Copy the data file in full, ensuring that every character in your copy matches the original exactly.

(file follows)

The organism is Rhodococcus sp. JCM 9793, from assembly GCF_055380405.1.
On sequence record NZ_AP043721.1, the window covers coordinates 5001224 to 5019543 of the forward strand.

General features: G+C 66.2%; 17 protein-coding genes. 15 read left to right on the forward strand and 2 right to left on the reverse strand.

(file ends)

The organism is Rhodococcus sp. JCM 9793, from assembly GCF_055380405.1.
On sequence record NZ_AP043721.1, the window covers coordinates 5001224 to 5019543 of the forward strand.

General features: G+C 66.2%; 17 protein-coding genes. 15 read left to right on the forward strand and 2 right to left on the reverse strand.